Like when little Bert put Jensen on the LTIR? Everyone on the forum was for it. Trying to make an impression and a name for himself. Go back a few years. probert, kocur, grimson all practiced fighting. Tommy hearns used to box Mccarty lapointe etc..... There are tryout videos online of McKee fighting others in the USHL tryout camp. Every player has to play their game to earn a spot. You do what you have too to make it.
Very simple: yes you do what you have too to win the job.
Just to disprove your outlandish, and idiotic comments:
Said Tyler: “I just don’t want to run a vet. I’ll still play hard, but I’m not going to do something stupid.”
Ok, now I have to assume you just don't watch the games, or perhaps you have the ability to overlook what you don't want to acknowledge. And I'm mostly talking about the '09 regular season. Examples? How about every game. Detroit was roughed up enough in that season that we got the lovely phrase: "our powerplay will be/is our enforcer" in response to much criticism of Detroit NOT having an enforcer.
I hardly missed a game in that season. Sorry, but "every game" doesn't work. I'll need some actual examples if we're going to discuss this.
"Our power play is our enforcer" was coined by Mathieu Schneider during the 2005-2006 season.
Just because there weren't a lot of significant injuries inflicted does not mean it did not take its toll.
This can be neither quantified nor verified.
When the strategy of "ignore rather than address" actually yield's results, you'll have an argument. Like I said, I don't care if there is any direct, statistical correlation between team toughness and Championships, that fact is this, Detroit has yet to win a Stanley Cup with any of the soft teams they have iced over the last several seasons, and won with the one that was not soft.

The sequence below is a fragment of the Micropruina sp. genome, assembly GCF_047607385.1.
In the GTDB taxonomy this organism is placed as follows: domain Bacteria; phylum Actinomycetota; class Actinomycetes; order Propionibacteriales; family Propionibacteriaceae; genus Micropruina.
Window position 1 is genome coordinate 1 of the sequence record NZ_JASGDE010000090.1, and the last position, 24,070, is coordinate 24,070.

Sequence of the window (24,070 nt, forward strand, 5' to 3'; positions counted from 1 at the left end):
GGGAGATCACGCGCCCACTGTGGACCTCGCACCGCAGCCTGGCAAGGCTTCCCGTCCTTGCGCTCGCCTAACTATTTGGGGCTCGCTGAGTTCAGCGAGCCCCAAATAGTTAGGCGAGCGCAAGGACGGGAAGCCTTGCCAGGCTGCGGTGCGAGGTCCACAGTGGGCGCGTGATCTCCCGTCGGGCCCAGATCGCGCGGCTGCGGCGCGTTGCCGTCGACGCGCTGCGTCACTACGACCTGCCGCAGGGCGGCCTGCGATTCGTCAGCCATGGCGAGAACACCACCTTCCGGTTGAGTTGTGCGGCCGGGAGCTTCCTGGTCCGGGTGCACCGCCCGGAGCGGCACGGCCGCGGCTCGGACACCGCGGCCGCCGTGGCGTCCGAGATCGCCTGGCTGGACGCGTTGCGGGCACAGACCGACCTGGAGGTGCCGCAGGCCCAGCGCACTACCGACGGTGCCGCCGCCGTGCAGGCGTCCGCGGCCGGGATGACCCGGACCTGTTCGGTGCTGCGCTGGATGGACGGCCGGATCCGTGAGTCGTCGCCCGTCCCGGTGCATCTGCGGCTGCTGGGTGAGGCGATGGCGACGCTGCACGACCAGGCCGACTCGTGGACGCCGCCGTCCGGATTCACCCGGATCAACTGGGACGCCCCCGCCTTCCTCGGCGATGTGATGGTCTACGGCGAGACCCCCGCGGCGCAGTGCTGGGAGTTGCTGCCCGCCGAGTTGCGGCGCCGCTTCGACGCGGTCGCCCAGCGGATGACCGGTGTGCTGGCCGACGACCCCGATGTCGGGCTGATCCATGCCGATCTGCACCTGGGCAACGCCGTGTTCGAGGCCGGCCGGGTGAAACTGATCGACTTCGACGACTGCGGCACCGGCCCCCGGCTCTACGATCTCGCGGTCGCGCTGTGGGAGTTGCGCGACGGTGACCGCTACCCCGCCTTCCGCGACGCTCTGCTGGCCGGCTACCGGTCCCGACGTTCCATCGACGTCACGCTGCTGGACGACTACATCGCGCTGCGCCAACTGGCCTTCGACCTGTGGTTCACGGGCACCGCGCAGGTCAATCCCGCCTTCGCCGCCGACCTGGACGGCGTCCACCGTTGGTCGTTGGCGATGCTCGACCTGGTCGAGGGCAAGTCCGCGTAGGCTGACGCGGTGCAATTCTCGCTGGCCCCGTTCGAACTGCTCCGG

Aaron Downey didn't play a single game in the playoffs; the team's only physical players were Kronwall, Drake, and Stuart. The 2007-2008 squad won the Cup on the power of its skill rather than its grit. The 2001-2002 team likewise won the Cup on skill; the only physical players on that roster were McCarty, Fischer, and Holmstrom.
Skill can win. It won this last season, and it won in 2002, 2006, 2008, 2009, and 2010.
Last post-season, Tootoo absolutely should have played. Would it have made a difference? Who the hell knows. But it at least would have been a counter-punch to what Shaw and Bickell were doing for Chicago. You need those types of players in the playoffs, like Drake for us in '08. Hitting can be as big a part of hockey as scoring.
Tootoo played in one game against the Ducks, a team substantially more physical than the Blackhawks. He played poorly. Tootoo is not good at playing defense, and he is undisciplined as well. He played himself off the roster.
As for the second round: the Red Wings outhit the Blackhawks, and generally played a more physical series. The Blackhawks were the softest team in last year's playoffs, as their fans will attest. They won the Cup anyway.
You can argue until you turn blue, but it's a fact.
If you're going to arbitrarily declare your viewpoint as fact, then we have little reason to continue this discussion.